“My Father says everyone has a story and it’s our duty to tell it.”
Back in my scathing review of 2015’s American Sniper – which is, at least in my opinion, one of worst films ever nominated for Oscar’s biggest prize (I’ve tried to rewatch it twice and have never gotten past the 30 minute mark) – I held nothing back on Clint Eastwood’s remarkably lazy storytelling, suggesting that the past-his-prime filmmaker should fold up the director’s chair and call it a day. Since then he’s made Sully, which is in and of itself a puzzling crapshoot, as well as his latest drama The 15:17 to Paris. At this point, Eastwood’s fascination with adapting and worshipping everyday heroes has come full tilt, actually allowing the same real brave men to play and portray their own selves. This isn’t a movie; it’s a laughable recreation that’s somehow even less believable than one of those sketchy true-crime reenactments that plays late at night or early in the morn.
Carelessly edited as if it has an indistinguishable split personality and directed with absolutely no guidance from Mr. Eastwood, The 15:17 to Paris is as tone-deaf and shockingly dull a picture as the year has been burdened by thus far. In this substandard piece of propagandist military recruitment, the “film” attempts to lull its audience into a self-serving and nationalistic point of view, offering up the bare minimum in order to tempt us into volunteering for the country’s goodwill. Troubled and bullied outsiders are eager to prove themselves and to redefine their images. And in one of the most tasteless scenes I’ve come across in recent memory, we watch as our youth are energized by the discovery of AR-15 air-soft guns in the back of the closet. The recollection may be true, but that doesn’t make its intentions any less deranged or hapless given current events. If anything, the picture reinforces a close-minded sense of thinking.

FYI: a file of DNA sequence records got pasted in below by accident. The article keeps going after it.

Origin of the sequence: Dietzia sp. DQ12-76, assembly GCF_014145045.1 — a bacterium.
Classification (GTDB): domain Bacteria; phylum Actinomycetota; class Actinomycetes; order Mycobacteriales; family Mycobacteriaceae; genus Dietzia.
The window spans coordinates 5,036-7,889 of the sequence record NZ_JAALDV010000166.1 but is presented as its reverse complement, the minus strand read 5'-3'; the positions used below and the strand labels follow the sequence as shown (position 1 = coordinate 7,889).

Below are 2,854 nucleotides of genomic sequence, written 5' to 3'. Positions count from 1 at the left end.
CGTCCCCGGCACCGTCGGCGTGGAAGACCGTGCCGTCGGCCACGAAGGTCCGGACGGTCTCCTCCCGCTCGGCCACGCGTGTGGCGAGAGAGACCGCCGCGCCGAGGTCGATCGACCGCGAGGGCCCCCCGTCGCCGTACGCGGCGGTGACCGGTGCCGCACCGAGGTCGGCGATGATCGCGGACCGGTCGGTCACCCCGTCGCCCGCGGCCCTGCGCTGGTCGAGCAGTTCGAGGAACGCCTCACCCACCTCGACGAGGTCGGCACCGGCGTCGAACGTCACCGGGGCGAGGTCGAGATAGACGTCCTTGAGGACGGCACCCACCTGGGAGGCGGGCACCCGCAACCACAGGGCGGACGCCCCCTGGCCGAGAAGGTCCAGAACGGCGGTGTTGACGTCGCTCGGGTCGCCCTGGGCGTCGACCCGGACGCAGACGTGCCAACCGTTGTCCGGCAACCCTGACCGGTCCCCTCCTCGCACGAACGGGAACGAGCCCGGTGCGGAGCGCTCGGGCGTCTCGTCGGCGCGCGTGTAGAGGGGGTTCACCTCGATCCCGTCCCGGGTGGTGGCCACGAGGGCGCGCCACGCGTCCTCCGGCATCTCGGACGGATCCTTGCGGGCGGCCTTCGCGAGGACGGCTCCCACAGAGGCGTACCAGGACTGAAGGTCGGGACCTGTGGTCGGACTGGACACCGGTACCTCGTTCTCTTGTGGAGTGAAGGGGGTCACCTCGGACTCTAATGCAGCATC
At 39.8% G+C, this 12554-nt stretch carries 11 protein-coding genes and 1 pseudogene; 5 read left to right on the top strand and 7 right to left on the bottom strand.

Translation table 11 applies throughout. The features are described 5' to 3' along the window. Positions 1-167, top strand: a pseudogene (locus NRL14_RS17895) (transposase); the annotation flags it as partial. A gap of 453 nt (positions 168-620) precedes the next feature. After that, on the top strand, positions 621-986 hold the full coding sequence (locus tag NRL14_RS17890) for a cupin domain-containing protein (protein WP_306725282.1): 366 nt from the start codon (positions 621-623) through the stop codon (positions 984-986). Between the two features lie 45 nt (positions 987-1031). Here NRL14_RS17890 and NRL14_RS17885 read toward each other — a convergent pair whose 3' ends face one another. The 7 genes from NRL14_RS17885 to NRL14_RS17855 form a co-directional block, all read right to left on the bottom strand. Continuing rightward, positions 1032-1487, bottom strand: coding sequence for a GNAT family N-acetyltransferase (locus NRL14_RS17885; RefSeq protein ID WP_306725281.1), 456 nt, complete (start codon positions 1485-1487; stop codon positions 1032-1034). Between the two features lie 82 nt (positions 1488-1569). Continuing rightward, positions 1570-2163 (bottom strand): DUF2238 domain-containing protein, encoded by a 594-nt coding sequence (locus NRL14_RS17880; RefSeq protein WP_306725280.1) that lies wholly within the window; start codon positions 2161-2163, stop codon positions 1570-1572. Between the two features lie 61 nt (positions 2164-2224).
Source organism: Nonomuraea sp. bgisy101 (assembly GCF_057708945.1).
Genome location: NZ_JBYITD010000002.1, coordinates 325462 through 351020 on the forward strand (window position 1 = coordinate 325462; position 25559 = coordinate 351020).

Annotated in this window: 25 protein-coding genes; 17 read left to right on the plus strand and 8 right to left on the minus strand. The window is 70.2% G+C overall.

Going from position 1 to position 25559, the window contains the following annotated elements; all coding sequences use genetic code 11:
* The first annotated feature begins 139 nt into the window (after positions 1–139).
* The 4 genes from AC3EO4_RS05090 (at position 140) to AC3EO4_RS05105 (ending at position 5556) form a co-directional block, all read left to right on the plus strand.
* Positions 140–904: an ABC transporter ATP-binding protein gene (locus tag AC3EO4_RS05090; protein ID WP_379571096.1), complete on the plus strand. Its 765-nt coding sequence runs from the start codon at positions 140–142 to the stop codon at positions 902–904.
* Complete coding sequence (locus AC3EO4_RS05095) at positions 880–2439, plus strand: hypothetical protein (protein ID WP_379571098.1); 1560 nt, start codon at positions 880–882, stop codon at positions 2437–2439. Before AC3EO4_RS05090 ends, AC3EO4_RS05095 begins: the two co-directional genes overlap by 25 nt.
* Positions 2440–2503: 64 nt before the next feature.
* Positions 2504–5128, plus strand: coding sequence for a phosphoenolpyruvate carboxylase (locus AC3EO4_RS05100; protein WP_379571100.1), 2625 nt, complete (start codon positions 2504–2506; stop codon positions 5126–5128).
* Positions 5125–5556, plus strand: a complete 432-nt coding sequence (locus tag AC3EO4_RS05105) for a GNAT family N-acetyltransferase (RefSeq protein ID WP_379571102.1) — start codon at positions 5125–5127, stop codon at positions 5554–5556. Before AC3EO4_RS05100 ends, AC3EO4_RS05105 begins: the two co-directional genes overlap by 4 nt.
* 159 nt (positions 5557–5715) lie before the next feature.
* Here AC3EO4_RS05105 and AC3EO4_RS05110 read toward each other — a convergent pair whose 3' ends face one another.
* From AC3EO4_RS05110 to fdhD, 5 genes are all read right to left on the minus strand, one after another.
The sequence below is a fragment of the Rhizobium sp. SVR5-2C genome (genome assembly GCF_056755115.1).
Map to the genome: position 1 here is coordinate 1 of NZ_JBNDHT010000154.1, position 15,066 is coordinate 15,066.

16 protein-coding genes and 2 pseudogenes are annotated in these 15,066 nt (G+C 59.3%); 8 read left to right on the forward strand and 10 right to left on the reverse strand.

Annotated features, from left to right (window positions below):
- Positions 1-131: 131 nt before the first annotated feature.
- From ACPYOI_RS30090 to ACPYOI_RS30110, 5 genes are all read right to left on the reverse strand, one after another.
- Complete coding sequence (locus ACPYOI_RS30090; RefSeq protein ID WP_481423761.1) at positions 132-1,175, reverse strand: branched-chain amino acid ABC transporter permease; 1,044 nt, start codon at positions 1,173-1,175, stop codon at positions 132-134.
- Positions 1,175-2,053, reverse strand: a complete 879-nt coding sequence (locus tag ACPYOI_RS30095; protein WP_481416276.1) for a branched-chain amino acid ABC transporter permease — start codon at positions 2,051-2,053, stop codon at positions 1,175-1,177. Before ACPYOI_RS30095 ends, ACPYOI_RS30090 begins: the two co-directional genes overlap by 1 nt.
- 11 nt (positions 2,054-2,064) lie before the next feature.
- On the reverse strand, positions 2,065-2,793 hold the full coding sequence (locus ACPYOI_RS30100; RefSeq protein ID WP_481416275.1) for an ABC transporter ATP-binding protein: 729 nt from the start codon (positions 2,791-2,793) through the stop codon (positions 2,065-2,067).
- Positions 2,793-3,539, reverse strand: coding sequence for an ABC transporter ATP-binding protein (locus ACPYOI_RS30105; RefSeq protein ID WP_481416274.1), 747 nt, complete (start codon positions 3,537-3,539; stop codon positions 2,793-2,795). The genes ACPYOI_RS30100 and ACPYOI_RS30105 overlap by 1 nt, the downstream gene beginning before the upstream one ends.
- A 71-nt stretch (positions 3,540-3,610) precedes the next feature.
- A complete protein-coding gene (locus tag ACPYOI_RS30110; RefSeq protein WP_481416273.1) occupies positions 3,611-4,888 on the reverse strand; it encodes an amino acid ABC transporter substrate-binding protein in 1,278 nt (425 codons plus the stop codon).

For moviegoers eager to watch a listless, lifeless, eager to please feature-length film about the eponymous events, The 15:17 to Paris will likely disappoint, largely because the bravery is merely a blip on the radar. While less jingoistic than I anticipated, the movie wanders like a landlocked seafarer, a vagrant with no real final destination or planned path. We meet little kids who can’t act a single bit (they admirably try), see them transform into men who aren’t any better on the screen (they try even harder), and follow them around through a backpacking Eurotrip full of all the quintessential tropes you’ve come to expect. The 15:17 to Paris has all of these poorly placed pivot points, as well as no structure. Combine the dubious power of the distanced direction, the utterly lifeless performances, and the incredulous dialogue all together and the movie still sails its failing trifecta wide right of the goal posts.
Are these three men heroes? The record accurately declares that Spencer Stone and Anthony Sadler and Alek Skarlatos deserve to be called patriots. Are these three men actors? Not in the least. By casting real people as themselves, Clint Eastwood simultaneously exploits and undermines the creative process of filmmaking, lavishing praise onto people who somehow come to feel inorganic to their own experiences as a byproduct and, just as readily, diluting their heroism into a clickbait form of punch for the masses to thoughtlessly drink up. I’m 100% confident that I will see worse movies over the remainder of the year, and yet I don’t think I’ll watch another fledgling film that’s as bizarre, as horrifically written (note to Dorothy Blyskal: people DO NOT talk this way), or as physically feeble as The 15:17 to Paris.
“You ever just feel like life is catapulting you to some greater purpose?”
Rating: 1 out of 5